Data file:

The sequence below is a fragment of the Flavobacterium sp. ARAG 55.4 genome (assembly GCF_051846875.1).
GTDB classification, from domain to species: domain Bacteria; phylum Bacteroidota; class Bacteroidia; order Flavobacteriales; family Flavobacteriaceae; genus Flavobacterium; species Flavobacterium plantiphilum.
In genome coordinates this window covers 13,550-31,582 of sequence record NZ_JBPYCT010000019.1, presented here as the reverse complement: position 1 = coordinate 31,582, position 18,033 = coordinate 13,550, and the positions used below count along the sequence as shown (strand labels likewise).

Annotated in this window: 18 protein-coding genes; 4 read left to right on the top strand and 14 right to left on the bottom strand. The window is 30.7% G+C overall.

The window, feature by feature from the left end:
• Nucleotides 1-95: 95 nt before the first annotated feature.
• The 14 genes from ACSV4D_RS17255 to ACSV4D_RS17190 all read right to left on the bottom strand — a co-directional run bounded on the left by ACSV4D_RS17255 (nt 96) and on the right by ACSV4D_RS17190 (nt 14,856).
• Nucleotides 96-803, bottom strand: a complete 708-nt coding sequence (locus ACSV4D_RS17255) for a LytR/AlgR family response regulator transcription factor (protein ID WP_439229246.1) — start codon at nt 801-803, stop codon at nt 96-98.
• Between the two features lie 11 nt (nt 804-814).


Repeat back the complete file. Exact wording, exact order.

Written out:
The sequence below is a fragment of the Flavobacterium sp. ARAG 55.4 genome (assembly GCF_051846875.1).
GTDB classification, from domain to species: domain Bacteria; phylum Bacteroidota; class Bacteroidia; order Flavobacteriales; family Flavobacteriaceae; genus Flavobacterium; species Flavobacterium plantiphilum.
In genome coordinates this window covers 13,550-31,582 of sequence record NZ_JBPYCT010000019.1, presented here as the reverse complement: position 1 = coordinate 31,582, position 18,033 = coordinate 13,550, and the positions used below count along the sequence as shown (strand labels likewise).

Annotated in this window: 18 protein-coding genes; 4 read left to right on the top strand and 14 right to left on the bottom strand. The window is 30.7% G+C overall.

The window, feature by feature from the left end:
• Nucleotides 1-95: 95 nt before the first annotated feature.
• The 14 genes from ACSV4D_RS17255 to ACSV4D_RS17190 all read right to left on the bottom strand — a co-directional run bounded on the left by ACSV4D_RS17255 (nt 96) and on the right by ACSV4D_RS17190 (nt 14,856).
• Nucleotides 96-803, bottom strand: a complete 708-nt coding sequence (locus ACSV4D_RS17255) for a LytR/AlgR family response regulator transcription factor (protein ID WP_439229246.1) — start codon at nt 801-803, stop codon at nt 96-98.
• Between the two features lie 11 nt (nt 804-814).